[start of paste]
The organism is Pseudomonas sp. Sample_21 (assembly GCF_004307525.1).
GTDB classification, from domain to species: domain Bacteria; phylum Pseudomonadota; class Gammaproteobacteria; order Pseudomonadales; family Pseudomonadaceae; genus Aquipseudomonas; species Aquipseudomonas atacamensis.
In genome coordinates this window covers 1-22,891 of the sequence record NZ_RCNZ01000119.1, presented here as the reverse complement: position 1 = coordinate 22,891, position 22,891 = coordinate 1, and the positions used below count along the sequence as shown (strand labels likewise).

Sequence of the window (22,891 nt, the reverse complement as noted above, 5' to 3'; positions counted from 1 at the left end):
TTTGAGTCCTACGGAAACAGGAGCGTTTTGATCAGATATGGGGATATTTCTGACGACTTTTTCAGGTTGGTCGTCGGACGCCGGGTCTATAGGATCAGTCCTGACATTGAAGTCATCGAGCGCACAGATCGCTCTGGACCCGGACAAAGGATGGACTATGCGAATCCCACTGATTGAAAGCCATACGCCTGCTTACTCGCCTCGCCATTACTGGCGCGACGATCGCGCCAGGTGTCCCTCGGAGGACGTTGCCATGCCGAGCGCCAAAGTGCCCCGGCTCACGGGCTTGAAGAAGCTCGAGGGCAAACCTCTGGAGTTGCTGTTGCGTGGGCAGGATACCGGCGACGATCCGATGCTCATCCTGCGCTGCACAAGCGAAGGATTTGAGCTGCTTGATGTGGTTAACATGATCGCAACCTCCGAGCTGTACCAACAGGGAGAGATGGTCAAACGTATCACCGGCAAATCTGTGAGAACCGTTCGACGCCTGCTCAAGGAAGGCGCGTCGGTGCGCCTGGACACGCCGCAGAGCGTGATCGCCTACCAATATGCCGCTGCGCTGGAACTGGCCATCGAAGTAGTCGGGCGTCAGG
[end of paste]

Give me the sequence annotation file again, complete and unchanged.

The organism is Pseudomonas sp. Sample_21 (assembly GCF_004307525.1).
GTDB classification, from domain to species: domain Bacteria; phylum Pseudomonadota; class Gammaproteobacteria; order Pseudomonadales; family Pseudomonadaceae; genus Aquipseudomonas; species Aquipseudomonas atacamensis.
In genome coordinates this window covers 1-22,891 of the sequence record NZ_RCNZ01000119.1, presented here as the reverse complement: position 1 = coordinate 22,891, position 22,891 = coordinate 1, and the positions used below count along the sequence as shown (strand labels likewise).

Sequence of the window (22,891 nt, the reverse complement as noted above, 5' to 3'; positions counted from 1 at the left end):
TTTGAGTCCTACGGAAACAGGAGCGTTTTGATCAGATATGGGGATATTTCTGACGACTTTTTCAGGTTGGTCGTCGGACGCCGGGTCTATAGGATCAGTCCTGACATTGAAGTCATCGAGCGCACAGATCGCTCTGGACCCGGACAAAGGATGGACTATGCGAATCCCACTGATTGAAAGCCATACGCCTGCTTACTCGCCTCGCCATTACTGGCGCGACGATCGCGCCAGGTGTCCCTCGGAGGACGTTGCCATGCCGAGCGCCAAAGTGCCCCGGCTCACGGGCTTGAAGAAGCTCGAGGGCAAACCTCTGGAGTTGCTGTTGCGTGGGCAGGATACCGGCGACGATCCGATGCTCATCCTGCGCTGCACAAGCGAAGGATTTGAGCTGCTTGATGTGGTTAACATGATCGCAACCTCCGAGCTGTACCAACAGGGAGAGATGGTCAAACGTATCACCGGCAAATCTGTGAGAACCGTTCGACGCCTGCTCAAGGAAGGCGCGTCGGTGCGCCTGGACACGCCGCAGAGCGTGATCGCCTACCAATATGCCGCTGCGCTGGAACTGGCCATCGAAGTAGTCGGGCGTCAGG